Located on the coast of the Marmara Sea, Kadıköy is one of the most popular neighborhoods on the Asian side of Istanbul. It’s known for its lively atmosphere, street markets, and excellent food scene. Kadıköy is also home to several historical landmarks, including the Haydarpaşa Train Station and the Moda Naval Museum.
Situated on the Bosphorus, Üsküdar is a historic district that boasts numerous Ottoman-era landmarks and architectural gems. Some of the must-visit attractions in Üsküdar include the Maiden’s Tower, the Yeni Valide Mosque, and the Beylerbeyi Palace.
Moda is a charming neighborhood located just south of Kadıköy. It’s known for its trendy cafes, boutique shops, and vibrant street art scene. Moda is also home to several parks and green spaces, including the Moda Coastal Park.
Beykoz is a sprawling district located on the outskirts of Istanbul’s Asian side. It’s known for its tranquil forests, hilltop villages, and stunning views of the Bosphorus. Some of the must-visit attractions in Beykoz include the Anadolu Kavağı fishing village, the Sultaniye Thermal Springs, and the Riva Castle.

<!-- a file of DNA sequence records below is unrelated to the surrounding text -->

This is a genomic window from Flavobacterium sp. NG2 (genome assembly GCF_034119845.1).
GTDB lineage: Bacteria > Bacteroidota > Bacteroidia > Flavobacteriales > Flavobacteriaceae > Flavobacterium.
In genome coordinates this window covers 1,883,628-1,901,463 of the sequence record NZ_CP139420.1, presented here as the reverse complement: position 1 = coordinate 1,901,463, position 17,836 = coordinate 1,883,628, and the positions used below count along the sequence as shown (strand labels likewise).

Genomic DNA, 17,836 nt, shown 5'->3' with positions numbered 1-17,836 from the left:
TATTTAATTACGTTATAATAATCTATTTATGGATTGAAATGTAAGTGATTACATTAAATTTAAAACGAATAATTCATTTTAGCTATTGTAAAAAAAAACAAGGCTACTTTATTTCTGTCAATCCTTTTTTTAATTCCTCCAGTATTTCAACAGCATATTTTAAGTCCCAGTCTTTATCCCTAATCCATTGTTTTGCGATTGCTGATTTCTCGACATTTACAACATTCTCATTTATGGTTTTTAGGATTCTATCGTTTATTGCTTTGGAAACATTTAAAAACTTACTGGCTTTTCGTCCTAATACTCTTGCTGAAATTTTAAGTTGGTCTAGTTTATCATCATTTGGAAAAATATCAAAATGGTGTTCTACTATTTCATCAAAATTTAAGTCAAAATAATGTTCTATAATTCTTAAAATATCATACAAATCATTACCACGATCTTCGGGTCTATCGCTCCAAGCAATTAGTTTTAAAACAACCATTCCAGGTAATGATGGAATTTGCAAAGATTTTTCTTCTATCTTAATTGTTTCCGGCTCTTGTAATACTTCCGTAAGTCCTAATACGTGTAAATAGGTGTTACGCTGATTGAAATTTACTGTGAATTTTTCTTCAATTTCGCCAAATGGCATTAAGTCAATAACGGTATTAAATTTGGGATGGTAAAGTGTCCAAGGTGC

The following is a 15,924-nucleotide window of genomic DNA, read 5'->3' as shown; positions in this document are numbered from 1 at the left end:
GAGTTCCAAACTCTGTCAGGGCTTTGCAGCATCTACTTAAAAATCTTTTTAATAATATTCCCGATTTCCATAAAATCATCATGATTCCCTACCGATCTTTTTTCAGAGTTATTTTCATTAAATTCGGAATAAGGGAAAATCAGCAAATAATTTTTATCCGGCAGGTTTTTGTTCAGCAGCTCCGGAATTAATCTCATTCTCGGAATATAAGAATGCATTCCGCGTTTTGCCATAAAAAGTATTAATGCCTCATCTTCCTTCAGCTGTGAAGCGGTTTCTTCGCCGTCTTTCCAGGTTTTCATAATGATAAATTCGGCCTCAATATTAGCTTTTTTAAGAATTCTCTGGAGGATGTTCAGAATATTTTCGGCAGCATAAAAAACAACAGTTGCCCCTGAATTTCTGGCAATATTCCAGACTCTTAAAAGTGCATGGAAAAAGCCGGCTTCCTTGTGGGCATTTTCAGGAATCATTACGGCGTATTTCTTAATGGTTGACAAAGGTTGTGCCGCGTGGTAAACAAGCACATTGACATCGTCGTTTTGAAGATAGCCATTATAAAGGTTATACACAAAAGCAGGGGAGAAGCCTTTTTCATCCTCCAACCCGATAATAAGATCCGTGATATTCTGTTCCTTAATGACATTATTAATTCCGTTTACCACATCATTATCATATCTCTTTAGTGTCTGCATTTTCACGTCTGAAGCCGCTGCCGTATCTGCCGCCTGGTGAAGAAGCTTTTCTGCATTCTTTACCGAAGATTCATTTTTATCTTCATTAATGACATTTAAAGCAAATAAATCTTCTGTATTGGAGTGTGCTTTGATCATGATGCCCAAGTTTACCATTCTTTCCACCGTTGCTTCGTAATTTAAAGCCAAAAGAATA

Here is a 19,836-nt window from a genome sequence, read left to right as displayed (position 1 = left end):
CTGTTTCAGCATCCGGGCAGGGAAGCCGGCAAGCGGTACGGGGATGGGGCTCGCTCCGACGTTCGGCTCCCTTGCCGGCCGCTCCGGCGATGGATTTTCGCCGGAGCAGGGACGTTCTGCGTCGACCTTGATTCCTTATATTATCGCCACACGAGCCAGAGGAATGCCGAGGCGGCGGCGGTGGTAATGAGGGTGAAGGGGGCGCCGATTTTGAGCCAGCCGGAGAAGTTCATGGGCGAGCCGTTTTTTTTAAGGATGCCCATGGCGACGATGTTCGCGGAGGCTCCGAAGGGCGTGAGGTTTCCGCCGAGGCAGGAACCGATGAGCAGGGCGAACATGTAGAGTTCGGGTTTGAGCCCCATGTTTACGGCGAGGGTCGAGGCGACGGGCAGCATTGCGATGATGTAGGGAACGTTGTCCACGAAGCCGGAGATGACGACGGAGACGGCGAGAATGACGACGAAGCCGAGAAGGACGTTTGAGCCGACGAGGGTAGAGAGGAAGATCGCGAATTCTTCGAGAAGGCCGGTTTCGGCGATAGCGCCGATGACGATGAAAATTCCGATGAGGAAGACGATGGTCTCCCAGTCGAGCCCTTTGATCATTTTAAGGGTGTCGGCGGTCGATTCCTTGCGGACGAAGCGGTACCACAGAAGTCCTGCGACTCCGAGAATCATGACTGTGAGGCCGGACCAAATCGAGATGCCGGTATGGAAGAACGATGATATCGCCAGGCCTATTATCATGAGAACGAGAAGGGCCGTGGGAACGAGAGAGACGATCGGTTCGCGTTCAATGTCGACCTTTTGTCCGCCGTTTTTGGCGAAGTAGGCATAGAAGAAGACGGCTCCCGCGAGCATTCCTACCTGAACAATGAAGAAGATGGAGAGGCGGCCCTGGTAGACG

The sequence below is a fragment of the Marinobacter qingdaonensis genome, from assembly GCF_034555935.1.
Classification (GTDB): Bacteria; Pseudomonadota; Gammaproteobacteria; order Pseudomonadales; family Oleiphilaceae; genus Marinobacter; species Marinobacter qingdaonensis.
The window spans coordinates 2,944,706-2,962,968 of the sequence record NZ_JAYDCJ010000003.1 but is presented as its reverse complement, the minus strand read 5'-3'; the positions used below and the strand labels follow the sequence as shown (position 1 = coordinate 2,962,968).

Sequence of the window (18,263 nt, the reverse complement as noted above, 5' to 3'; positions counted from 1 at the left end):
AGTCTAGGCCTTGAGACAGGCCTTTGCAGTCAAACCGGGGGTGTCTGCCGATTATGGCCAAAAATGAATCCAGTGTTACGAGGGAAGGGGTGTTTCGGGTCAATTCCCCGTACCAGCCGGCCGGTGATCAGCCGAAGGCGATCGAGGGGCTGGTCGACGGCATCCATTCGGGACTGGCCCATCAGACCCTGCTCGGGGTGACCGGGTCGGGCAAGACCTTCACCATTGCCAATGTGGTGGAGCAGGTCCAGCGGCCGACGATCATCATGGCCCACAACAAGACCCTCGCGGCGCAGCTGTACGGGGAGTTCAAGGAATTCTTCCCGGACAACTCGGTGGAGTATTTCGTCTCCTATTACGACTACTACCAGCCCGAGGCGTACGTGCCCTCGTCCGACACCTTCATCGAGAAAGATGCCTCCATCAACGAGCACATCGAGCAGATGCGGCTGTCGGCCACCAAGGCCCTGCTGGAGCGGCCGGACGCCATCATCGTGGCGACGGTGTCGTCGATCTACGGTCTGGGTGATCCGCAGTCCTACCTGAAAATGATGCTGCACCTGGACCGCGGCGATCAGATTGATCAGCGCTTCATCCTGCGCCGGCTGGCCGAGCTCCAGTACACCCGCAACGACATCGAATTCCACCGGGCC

Kanlıca is a quaint neighborhood located on the Bosphorus, just north of Üsküdar. It’s known for its traditional Ottoman-style wooden houses, historic mansions, and excellent yogurt. Visitors can stroll along the waterfront promenade, visit the Kanlıca Mosque, or enjoy a bowl of fresh yogurt at one of the many local cafes.
Kuzguncuk is a charming, historic neighborhood situated on the banks of the Bosphorus, just north of Üsküdar. It’s known for its colorful houses, narrow streets, and quaint cafes. Kuzguncuk was once home to a diverse array of communities, including Greeks, Armenians, and Jews, and it retains much of its multicultural character to this day.
Visitors can explore the area’s historic wooden houses, visit the Kuzguncuk Synagogue, or enjoy a cup of tea at one of the local cafes. Kuzguncuk is also a great place to sample traditional Turkish food, including meze and kebabs, at one of the many local restaurants.